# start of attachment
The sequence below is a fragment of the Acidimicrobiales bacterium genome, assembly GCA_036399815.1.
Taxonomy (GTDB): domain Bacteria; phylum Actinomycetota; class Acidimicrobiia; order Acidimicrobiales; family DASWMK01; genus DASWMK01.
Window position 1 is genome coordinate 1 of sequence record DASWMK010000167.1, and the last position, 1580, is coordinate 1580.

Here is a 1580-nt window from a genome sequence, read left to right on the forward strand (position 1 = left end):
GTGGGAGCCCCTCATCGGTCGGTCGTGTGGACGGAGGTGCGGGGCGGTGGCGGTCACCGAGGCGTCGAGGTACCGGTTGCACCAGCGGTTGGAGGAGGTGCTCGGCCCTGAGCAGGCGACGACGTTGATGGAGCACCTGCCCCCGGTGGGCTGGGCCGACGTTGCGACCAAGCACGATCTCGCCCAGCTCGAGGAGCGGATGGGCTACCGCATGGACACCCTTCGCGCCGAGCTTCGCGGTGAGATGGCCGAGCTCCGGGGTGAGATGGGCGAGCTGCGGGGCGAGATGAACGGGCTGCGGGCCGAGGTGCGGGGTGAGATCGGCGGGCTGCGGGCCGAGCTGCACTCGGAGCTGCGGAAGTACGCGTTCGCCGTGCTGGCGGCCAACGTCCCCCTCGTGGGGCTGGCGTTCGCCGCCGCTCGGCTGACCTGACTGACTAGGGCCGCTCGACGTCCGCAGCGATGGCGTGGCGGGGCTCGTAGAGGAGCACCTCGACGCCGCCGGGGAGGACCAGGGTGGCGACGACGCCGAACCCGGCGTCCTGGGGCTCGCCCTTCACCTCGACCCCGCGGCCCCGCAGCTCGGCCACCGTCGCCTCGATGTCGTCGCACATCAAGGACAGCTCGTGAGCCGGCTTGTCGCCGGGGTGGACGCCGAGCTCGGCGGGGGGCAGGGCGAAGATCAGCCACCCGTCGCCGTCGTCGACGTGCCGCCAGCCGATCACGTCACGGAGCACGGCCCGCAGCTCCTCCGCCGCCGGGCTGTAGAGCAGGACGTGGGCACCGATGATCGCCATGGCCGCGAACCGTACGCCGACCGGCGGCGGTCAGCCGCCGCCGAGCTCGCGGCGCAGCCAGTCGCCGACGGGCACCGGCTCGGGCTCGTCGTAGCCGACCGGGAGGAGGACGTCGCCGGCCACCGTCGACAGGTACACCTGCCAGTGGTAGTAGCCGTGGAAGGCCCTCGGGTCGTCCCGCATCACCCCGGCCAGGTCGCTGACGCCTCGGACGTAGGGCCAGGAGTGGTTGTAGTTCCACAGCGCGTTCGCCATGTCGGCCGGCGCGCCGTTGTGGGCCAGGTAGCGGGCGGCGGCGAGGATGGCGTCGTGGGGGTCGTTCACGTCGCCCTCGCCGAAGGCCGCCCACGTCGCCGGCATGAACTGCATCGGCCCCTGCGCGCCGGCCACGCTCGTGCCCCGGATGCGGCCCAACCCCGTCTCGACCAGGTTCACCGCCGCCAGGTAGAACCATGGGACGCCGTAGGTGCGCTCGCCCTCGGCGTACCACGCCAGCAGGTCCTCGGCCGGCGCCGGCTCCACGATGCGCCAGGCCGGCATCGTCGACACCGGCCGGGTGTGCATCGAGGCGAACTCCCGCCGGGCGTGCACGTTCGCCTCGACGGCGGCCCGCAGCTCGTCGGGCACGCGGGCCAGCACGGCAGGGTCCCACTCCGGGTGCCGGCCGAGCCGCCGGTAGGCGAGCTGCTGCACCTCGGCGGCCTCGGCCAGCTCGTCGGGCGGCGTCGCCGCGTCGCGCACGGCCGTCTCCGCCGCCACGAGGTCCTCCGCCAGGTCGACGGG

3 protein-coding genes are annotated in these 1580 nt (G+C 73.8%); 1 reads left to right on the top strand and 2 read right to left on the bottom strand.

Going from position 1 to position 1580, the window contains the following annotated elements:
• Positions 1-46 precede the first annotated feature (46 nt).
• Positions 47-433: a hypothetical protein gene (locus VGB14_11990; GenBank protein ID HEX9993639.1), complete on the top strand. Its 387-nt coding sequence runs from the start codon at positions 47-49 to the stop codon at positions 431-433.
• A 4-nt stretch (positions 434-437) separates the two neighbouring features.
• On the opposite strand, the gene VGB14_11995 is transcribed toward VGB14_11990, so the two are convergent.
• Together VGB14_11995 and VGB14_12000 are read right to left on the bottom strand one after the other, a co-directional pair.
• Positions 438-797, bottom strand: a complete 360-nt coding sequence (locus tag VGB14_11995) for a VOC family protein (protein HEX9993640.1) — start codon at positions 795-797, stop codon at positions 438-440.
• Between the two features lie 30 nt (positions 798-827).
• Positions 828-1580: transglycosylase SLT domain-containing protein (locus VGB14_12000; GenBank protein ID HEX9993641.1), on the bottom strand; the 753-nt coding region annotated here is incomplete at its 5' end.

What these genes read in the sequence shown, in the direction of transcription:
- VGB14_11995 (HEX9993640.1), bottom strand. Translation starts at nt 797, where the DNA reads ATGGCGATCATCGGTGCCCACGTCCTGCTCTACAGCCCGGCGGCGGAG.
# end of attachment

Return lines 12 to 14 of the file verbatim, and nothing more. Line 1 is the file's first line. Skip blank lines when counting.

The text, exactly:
• Together VGB14_11995 and VGB14_12000 are read right to left on the bottom strand one after the other, a co-directional pair.
• Positions 438-797, bottom strand: a complete 360-nt coding sequence (locus tag VGB14_11995) for a VOC family protein (protein HEX9993640.1) — start codon at positions 795-797, stop codon at positions 438-440.
• Between the two features lie 30 nt (positions 798-827).